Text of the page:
Given this sort of problem, it is clear that monolingual test suites should be supplemented with further sentences in each language designed to probe specific language pair differences. They could probably be constructed by studying data which has traditionally been presented in books on comparative grammar.
In a bi-directional system, we need test suites for both languages involved and test suites probing known translational problems between the two languages. Constructing test suites is a very complicated task, since they need to be complete with regard to the phenomena occurring in the present and future input texts of the MT user. Thus one should first check whether there are any existing test suites for the languages that need to be tested. (There are several monolingual test suites around). Such a suite can be modified by adding material and removing restrictions that are irrelevant in the texts for which the system is intended (eg. the texts to be translated might not contain any questions). As far as we know there are no readily available test suites for translational problems between two languages; to test for this, the evaluator will have to adapt existing monolingual ones.
Once the test suites have been devised they are run through the system and an inventory of errors is compiled. Clearly the test suite is an important tool in MT system development. How useful will it be for a user of MT systems?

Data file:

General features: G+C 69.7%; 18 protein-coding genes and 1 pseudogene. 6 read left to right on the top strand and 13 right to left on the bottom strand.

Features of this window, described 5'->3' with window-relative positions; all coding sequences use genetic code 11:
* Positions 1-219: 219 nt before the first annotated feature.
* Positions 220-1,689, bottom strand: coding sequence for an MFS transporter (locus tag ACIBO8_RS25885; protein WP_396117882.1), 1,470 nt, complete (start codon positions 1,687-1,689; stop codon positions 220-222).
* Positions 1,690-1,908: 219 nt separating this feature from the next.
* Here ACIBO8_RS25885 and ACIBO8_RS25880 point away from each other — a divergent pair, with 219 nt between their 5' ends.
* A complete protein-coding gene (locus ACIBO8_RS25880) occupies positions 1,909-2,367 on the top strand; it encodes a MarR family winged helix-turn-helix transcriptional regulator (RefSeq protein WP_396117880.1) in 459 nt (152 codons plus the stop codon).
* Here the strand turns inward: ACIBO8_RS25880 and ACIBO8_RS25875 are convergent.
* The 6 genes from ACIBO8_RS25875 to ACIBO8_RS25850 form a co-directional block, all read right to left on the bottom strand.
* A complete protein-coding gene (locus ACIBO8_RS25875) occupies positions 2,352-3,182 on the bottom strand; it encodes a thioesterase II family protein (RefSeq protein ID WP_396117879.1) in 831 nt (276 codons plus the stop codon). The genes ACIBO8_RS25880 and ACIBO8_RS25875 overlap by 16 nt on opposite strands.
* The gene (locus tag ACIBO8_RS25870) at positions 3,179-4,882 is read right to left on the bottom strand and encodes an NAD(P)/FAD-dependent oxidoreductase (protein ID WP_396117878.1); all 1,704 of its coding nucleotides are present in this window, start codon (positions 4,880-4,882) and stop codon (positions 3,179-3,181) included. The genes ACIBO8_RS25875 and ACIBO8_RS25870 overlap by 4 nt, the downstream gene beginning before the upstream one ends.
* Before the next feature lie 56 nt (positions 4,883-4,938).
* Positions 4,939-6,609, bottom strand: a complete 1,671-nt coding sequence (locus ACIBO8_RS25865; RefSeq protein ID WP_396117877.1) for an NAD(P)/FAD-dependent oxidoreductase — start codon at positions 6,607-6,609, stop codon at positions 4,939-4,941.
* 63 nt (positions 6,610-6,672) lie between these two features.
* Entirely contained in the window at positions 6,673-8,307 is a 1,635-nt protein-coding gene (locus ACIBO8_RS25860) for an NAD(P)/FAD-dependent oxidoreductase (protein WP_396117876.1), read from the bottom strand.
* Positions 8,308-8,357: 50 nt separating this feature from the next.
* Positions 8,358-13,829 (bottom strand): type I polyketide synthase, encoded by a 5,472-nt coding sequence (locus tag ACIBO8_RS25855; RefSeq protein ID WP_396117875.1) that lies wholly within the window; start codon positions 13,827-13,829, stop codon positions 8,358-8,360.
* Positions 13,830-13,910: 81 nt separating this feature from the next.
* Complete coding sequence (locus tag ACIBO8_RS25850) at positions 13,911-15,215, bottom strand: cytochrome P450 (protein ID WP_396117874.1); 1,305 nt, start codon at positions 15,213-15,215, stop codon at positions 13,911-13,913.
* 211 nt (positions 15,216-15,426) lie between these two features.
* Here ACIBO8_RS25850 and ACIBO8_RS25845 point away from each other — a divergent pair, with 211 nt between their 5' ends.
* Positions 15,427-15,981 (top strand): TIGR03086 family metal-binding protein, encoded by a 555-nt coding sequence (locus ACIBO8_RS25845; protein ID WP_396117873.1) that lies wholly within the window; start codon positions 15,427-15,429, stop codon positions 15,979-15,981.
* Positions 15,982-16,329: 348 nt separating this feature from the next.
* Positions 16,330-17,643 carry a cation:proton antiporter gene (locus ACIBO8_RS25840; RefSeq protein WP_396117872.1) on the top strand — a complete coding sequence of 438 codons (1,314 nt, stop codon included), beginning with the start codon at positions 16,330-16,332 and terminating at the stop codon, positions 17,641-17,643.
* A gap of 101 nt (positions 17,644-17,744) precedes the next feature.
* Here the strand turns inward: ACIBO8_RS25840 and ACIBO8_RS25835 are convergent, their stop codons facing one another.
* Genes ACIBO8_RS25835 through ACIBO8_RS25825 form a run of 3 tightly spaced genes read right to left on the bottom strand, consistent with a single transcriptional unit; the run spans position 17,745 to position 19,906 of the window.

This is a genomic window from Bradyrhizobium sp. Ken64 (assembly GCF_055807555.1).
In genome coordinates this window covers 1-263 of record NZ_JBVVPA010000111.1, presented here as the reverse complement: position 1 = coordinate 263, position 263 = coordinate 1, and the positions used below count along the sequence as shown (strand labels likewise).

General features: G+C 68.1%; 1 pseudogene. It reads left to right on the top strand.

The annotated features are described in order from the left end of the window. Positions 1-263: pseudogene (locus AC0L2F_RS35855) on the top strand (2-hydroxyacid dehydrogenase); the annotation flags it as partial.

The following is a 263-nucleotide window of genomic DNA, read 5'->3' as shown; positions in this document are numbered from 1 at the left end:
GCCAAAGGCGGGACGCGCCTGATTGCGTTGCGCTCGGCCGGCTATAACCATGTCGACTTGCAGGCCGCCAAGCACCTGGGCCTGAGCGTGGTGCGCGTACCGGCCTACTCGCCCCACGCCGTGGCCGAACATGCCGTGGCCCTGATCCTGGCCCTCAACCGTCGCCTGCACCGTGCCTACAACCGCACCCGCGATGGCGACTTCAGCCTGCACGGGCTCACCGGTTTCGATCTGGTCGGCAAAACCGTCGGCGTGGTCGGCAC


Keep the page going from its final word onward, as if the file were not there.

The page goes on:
It is of course possible for the user to run an MT system on a test suite of her own devising and, in some cases, this may be perfectly appropriate. It is especially useful to measure improvements in a system when the MT vendor provides a system update. However, the test suite approach does entail some drawbacks when used to assess system performance in comparison with competing systems. The problem is familiar by now: how are the evaluation results to be interpreted? Suppose System A and System B both produce acceptable translations for 40% of the test sentences and that they actually fail on different, or only partially overlapping, subsets of sentences. Which one is better? If System B (but not System A) fails on test sentences which embody phenomena with very low frequencies in the user's type of text material, then clearly System B is the better choice. But users typically do not have reliable information on the relative frequencies of various types of constructions in their material, and it is a complex task to retrieve such information by going through texts manually (automated tools to do the job are not yet widely available).
The same problem of interpretability holds when MT systems are evaluated by an independent agency using some sort of standard set of test suites. Published test suite information certainly gives a much better insight into expected performance than the vague promisory notes offered with current systems; but it doesn't immediately translate into information about likely performance in practice, or about cost effectiveness.
On top of this there is the problem of how to design a test suite, and
the cost of
actually constructing it. Research is ongoing to determine what sort
of sentences should go into a test suite: which grammatical phenomena
should be tested and to what extent should one include co-occurrence
of grammatical phenomena, should a test suite contain sentences to
test semantic phenomena and how does one test translation problems?
These and additional problems might be solved in the future, resulting
in proper guidelines for test suite construction.